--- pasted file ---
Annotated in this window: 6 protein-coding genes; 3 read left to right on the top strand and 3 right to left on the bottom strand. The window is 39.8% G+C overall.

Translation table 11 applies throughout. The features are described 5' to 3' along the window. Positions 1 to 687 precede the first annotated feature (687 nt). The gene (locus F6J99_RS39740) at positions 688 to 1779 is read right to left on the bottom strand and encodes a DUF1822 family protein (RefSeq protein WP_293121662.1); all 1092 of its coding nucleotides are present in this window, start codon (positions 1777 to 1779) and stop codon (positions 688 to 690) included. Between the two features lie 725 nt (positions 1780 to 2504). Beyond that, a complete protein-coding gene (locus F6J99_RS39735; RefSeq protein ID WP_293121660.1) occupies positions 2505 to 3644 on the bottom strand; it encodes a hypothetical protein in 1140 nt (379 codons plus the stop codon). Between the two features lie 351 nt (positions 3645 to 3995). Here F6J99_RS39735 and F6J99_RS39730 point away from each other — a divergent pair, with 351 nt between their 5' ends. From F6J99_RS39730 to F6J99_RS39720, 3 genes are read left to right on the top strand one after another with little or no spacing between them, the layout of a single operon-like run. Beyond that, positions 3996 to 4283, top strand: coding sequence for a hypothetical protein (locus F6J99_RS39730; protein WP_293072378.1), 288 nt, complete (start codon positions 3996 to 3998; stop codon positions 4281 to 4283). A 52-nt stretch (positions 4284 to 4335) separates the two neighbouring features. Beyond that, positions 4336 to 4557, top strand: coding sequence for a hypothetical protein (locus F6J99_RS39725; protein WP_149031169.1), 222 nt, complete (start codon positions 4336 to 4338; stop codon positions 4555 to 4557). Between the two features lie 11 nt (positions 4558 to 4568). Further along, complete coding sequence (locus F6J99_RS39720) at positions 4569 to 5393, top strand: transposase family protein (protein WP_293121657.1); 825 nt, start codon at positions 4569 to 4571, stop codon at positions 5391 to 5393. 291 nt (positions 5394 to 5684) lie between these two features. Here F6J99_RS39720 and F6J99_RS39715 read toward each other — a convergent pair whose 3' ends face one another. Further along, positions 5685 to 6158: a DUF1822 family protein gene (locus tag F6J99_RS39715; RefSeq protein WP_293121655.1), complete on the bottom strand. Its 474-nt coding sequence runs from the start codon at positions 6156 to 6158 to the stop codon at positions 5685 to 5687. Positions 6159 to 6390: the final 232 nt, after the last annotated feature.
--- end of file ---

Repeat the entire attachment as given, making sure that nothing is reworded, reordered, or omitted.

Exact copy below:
Annotated in this window: 6 protein-coding genes; 3 read left to right on the top strand and 3 right to left on the bottom strand. The window is 39.8% G+C overall.

Translation table 11 applies throughout. The features are described 5' to 3' along the window. Positions 1 to 687 precede the first annotated feature (687 nt). The gene (locus F6J99_RS39740) at positions 688 to 1779 is read right to left on the bottom strand and encodes a DUF1822 family protein (RefSeq protein WP_293121662.1); all 1092 of its coding nucleotides are present in this window, start codon (positions 1777 to 1779) and stop codon (positions 688 to 690) included. Between the two features lie 725 nt (positions 1780 to 2504). Beyond that, a complete protein-coding gene (locus F6J99_RS39735; RefSeq protein ID WP_293121660.1) occupies positions 2505 to 3644 on the bottom strand; it encodes a hypothetical protein in 1140 nt (379 codons plus the stop codon). Between the two features lie 351 nt (positions 3645 to 3995). Here F6J99_RS39735 and F6J99_RS39730 point away from each other — a divergent pair, with 351 nt between their 5' ends. From F6J99_RS39730 to F6J99_RS39720, 3 genes are read left to right on the top strand one after another with little or no spacing between them, the layout of a single operon-like run. Beyond that, positions 3996 to 4283, top strand: coding sequence for a hypothetical protein (locus F6J99_RS39730; protein WP_293072378.1), 288 nt, complete (start codon positions 3996 to 3998; stop codon positions 4281 to 4283). A 52-nt stretch (positions 4284 to 4335) separates the two neighbouring features. Beyond that, positions 4336 to 4557, top strand: coding sequence for a hypothetical protein (locus F6J99_RS39725; protein WP_149031169.1), 222 nt, complete (start codon positions 4336 to 4338; stop codon positions 4555 to 4557). Between the two features lie 11 nt (positions 4558 to 4568). Further along, complete coding sequence (locus F6J99_RS39720) at positions 4569 to 5393, top strand: transposase family protein (protein WP_293121657.1); 825 nt, start codon at positions 4569 to 4571, stop codon at positions 5391 to 5393. 291 nt (positions 5394 to 5684) lie between these two features. Here F6J99_RS39720 and F6J99_RS39715 read toward each other — a convergent pair whose 3' ends face one another. Further along, positions 5685 to 6158: a DUF1822 family protein gene (locus tag F6J99_RS39715; RefSeq protein WP_293121655.1), complete on the bottom strand. Its 474-nt coding sequence runs from the start codon at positions 6156 to 6158 to the stop codon at positions 5685 to 5687. Positions 6159 to 6390: the final 232 nt, after the last annotated feature.